Twitter is the odd-man out in social networks because it’s defined less by what it is and more by what it isn’t. Twitter uses a 140-character limit to make messages readable on as many mediums as possible without getting bogged down by bandwidth or device constraints. While most clients will show photos, videos, and article snippets inline, tweets can be accessed on phones with nothing more sophisticated than SMS capabilities.
Twitter also uses a real-time display of information. Unlike Facebook or Google+, every person you follow and everything they tweet is given equal priority. If you follow a couple of hundred users, then you’ll see reactions as they happen. This makes it perfect for anything happening live. Informal reactions to the newest episode of a show, big news occasions (Twitter just loves elections), and sporting events.
It’s also great and simultaneously terrible when breaking news occurs. As the events of the Boston Marathon showed, information can travel very quickly across Twitter, whether it’s verified or not. As one Community writer put it: “Twitter does its best work five minutes after a disaster, and its worst in the twelve hours after that.”
Still, flaws and all, it’s really cool to be able to follow and communicate in some small way with TV show writers, movie stars, journalists, politicians, and fellow lifehackers in a single medium where everyone is equal.
What it’s good for: Focused, social content. Photos, GIFs, blog posts. NSFW content.
Where it falls short: News, connecting with celebrities and sites.
Tumblr has carved out a niche for itself with a greater focus on the content aspects of the service than the social emphasis most other sites take. Perhaps most notably, if you’re used to other blogging services, comments are not enabled by default. You can reblog stuff other people share and add your own captions, but feedback is not generally highlighted as a primary function.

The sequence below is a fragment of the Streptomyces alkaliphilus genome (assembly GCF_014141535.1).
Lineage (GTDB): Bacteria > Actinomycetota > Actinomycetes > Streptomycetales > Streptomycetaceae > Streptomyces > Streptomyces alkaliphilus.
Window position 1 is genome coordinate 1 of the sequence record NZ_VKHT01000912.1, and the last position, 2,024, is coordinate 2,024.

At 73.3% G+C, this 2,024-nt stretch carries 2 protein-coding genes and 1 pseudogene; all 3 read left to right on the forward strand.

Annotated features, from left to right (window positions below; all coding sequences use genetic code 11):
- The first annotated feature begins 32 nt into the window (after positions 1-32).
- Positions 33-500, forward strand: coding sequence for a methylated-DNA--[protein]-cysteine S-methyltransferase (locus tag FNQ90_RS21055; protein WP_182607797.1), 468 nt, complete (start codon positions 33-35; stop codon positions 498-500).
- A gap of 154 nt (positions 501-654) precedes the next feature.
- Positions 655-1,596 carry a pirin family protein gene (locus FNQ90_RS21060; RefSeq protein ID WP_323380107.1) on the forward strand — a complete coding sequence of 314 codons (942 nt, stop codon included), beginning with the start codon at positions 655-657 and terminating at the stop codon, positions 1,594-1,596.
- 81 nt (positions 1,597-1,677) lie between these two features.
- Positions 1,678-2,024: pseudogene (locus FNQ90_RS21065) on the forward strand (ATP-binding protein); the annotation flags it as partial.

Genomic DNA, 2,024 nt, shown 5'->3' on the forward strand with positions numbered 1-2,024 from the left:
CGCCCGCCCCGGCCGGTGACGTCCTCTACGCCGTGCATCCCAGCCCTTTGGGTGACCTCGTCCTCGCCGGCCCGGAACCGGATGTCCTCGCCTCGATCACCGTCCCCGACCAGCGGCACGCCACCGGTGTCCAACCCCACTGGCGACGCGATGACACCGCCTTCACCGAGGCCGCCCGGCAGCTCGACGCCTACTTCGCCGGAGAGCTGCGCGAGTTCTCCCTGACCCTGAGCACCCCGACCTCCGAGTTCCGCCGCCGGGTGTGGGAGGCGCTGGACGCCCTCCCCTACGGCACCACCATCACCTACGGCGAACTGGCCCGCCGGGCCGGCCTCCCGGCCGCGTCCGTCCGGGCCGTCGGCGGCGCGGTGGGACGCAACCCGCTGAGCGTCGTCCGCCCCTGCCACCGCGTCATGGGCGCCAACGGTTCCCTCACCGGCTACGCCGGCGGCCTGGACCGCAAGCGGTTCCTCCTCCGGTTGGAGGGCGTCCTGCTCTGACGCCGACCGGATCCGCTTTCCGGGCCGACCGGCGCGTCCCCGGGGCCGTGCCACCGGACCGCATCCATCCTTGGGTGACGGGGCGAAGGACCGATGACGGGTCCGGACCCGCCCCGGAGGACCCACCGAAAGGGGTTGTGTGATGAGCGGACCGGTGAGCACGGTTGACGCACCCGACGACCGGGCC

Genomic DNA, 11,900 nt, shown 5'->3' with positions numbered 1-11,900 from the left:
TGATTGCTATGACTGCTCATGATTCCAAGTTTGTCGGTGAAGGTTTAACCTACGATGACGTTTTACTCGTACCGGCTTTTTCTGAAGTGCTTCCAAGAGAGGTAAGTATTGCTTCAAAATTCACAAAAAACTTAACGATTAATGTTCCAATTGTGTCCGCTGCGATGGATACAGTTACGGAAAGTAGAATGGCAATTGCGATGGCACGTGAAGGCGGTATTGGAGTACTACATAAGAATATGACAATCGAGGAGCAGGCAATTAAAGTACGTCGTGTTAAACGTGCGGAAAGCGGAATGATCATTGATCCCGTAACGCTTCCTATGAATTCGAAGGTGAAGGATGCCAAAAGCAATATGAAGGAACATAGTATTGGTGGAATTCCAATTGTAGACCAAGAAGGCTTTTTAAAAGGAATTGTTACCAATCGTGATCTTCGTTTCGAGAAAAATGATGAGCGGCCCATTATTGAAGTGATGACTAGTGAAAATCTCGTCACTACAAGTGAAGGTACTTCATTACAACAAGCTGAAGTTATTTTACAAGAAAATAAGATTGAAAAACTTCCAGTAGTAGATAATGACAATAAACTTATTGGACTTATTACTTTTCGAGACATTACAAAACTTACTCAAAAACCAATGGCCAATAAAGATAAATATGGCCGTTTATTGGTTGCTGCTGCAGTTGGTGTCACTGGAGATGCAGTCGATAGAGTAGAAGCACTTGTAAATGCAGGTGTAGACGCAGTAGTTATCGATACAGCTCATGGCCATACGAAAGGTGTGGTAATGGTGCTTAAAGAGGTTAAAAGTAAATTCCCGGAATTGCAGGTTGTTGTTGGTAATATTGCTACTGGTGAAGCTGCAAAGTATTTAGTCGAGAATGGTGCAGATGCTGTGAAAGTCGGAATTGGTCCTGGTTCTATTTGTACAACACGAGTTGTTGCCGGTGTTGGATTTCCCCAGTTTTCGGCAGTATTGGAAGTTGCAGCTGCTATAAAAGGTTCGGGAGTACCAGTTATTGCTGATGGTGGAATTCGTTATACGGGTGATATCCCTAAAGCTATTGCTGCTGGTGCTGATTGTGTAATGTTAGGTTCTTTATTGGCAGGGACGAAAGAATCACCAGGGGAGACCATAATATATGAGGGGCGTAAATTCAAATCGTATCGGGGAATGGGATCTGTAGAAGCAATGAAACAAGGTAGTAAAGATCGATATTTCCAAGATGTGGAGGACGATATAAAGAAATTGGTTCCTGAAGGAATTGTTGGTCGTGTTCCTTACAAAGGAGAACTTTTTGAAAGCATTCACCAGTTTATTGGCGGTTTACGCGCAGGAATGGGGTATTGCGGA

This puts the focus both on the quality of the content itself and sharing it with others. Curation is the name of the game and often a successful Tumblr can be made just by being someone who’s good at finding cool things to click on, no commentary needed. Just be sure to give credit where it’s due. Building a following on the backs of other people’s work without contributing anything of your own or linking back is a great way to breed ill will among the very artists you’re mooching from.
Outside of these main four, there are also specialised networks that are devoted to a certain type of content. Instagram and Vine fall into this category. Unlike other entries on this list, these sites don’t have a wide variety of options for sharing different types of content. If you want to share videos, YouTube is the place to go. For filtered photos, Instagram leads the pack. Snapchat excels at sharing images that you don’t want to save permanently (though you shouldn’t use it to share pictures of a sensitive nature).
Ultimately, while social networks are still proliferating, they’ve moved away from being carbon copies of each other. Facebook is arguably the only one remaining that’s looking to connect you primarily with your friends and family. Google+ wants to connect you with other people across the internet, Twitter wants to connect you with what’s happening right now, and Tumblr wants to connect you with cool stuff. Each niche has its users and, when used appropriately, they can all provide tangible value.